Windows 8 was a vast and generally disliked or misunderstood departure from popular and well-received Windows 7. Many users were lost in the new operating system, spending what should have productive hours on a learning curve they seemed to resent.  The return of the start button in 8.1 was warmly received as a possible fix to the learning curve problem, yet adding a deadline with punitive consequences seems a bit draconian.  Especially since many users, in my experience as a tech and owner of Ducktoes, a computer repair company, don’t really understand what updates are for and why they need them and may miss the deadline out of lack of knowledge.  Banning them from future updates and from the very start button in 8.1 that these users want, doesn’t seem like an endearing promotion of Microsoft products.

Also I don’t know what happens to people who buy a Windows 8 machine after the deadline.  Will they be barred from getting the update too?

For more info, read this PC World article or this from Microsoft.

For help with your updates for 8.1, visit Ducktoes our computer repair website or shop in Calgary.

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Today’s the Big Day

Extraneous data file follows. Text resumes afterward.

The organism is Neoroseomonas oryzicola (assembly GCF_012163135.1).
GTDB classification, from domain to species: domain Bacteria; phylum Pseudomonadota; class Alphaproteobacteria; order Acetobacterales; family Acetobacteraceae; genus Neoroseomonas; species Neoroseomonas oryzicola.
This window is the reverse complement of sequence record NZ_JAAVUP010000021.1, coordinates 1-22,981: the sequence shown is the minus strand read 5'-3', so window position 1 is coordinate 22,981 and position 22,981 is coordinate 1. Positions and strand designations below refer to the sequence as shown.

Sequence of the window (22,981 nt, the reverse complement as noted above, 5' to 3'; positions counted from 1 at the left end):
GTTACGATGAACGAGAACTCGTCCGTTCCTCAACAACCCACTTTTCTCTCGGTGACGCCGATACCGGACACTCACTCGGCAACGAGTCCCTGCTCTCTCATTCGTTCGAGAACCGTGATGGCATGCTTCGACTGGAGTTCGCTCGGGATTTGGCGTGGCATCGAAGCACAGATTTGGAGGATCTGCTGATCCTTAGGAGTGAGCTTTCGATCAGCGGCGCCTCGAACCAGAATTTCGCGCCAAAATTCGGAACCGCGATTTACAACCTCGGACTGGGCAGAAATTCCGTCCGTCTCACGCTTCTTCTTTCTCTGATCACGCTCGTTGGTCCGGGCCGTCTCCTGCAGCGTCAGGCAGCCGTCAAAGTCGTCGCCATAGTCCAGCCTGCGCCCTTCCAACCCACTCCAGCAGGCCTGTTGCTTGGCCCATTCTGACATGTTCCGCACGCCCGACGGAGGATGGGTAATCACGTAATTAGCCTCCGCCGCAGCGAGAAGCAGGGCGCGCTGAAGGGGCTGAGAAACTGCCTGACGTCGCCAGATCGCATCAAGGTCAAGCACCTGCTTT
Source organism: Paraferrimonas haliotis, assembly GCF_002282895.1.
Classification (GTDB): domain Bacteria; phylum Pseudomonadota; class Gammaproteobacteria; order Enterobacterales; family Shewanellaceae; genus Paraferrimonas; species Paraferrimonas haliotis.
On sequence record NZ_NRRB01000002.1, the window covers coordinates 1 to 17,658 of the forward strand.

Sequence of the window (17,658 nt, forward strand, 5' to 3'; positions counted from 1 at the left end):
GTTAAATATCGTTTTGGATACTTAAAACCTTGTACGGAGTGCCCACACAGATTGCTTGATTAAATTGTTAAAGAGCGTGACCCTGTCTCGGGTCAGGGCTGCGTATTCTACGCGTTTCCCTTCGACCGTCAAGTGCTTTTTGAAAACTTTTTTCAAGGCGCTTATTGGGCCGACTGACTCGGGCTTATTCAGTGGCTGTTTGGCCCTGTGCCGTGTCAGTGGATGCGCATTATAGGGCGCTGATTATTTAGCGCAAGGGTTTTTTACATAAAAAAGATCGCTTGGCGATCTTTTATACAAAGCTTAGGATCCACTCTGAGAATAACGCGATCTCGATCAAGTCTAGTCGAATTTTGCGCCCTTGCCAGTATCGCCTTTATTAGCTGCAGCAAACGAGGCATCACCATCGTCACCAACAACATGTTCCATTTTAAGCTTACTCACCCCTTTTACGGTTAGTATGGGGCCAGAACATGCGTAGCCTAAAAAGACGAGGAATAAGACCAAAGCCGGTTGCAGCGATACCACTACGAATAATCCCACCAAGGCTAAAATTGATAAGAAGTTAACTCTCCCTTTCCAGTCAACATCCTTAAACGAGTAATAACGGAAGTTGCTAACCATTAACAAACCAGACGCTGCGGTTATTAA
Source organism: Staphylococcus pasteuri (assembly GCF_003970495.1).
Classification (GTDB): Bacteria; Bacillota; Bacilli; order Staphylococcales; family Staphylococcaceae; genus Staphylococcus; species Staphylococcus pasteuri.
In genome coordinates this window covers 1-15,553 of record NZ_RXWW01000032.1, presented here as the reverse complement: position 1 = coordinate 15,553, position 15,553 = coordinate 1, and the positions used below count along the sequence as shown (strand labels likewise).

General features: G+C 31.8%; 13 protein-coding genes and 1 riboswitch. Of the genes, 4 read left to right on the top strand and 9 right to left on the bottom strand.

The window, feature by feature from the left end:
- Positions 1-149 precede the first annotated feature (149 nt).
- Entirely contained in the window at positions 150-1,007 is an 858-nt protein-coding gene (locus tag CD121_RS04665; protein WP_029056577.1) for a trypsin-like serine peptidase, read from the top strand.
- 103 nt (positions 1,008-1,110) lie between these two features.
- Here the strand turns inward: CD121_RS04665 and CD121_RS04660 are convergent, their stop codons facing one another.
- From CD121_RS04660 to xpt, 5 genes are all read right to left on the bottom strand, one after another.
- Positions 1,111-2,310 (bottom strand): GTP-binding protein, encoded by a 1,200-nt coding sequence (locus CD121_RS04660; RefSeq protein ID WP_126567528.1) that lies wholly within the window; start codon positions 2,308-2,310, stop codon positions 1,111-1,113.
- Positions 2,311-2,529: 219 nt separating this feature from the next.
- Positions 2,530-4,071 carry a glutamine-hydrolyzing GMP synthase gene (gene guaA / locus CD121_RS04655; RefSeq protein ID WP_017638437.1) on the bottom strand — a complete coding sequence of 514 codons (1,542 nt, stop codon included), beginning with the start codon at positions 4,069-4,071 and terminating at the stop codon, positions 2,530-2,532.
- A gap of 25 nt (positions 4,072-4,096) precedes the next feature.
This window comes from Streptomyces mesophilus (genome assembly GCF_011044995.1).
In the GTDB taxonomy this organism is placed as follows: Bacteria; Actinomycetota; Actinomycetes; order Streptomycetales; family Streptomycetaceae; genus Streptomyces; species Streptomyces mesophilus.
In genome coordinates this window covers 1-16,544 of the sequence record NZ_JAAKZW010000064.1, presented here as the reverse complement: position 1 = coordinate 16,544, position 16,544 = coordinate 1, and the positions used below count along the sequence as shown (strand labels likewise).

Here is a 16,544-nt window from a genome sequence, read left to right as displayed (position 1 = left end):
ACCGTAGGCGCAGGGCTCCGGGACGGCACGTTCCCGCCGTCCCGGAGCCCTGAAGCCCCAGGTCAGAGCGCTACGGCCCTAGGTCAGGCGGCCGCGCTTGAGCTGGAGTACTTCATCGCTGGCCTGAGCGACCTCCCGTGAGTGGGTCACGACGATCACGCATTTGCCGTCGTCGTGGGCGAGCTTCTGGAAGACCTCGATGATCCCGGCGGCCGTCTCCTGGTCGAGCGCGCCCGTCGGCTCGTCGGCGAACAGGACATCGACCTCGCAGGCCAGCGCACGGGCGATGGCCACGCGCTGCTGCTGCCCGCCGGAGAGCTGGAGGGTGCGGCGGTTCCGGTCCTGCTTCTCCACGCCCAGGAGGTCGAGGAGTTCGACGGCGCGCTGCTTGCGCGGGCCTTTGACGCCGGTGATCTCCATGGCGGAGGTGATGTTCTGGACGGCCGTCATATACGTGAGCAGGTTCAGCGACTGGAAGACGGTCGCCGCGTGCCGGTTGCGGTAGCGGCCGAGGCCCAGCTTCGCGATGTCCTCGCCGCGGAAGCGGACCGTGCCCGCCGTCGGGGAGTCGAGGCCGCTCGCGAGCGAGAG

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A graphic from Microsoft that says "Support is Ending Soon."

Today is the day many big things are happening at Microsoft. I’ve enumerated them below.

1. This is the end, my friend.  Windows XP is no longer supported.


To commemorate the demise of XP today, April 8th, I’ve found a photo of the original Bliss desktop from Windows XP and also a photo from the same perspective a few years later, revealing dying vines and a gloomy sky.  I know I’m being overly-dramatic, but it is over. Lol. XP is dead. As Google Chrome says when it crashes, “He’s dead, Jim.”

Here is the countdown for Enterprise customers. Unless of course you are the government of Great Britain or a major corporation.  You’ll get an extension for an expensive price.